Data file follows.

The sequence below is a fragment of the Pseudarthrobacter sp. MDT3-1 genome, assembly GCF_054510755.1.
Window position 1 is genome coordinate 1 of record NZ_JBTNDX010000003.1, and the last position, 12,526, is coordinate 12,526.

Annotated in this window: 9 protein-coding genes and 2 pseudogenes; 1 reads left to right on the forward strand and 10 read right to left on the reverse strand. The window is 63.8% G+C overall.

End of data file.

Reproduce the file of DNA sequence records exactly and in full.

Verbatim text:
The sequence below is a fragment of the Pseudarthrobacter sp. MDT3-1 genome, assembly GCF_054510755.1.
Window position 1 is genome coordinate 1 of record NZ_JBTNDX010000003.1, and the last position, 12,526, is coordinate 12,526.

Annotated in this window: 9 protein-coding genes and 2 pseudogenes; 1 reads left to right on the forward strand and 10 read right to left on the reverse strand. The window is 63.8% G+C overall.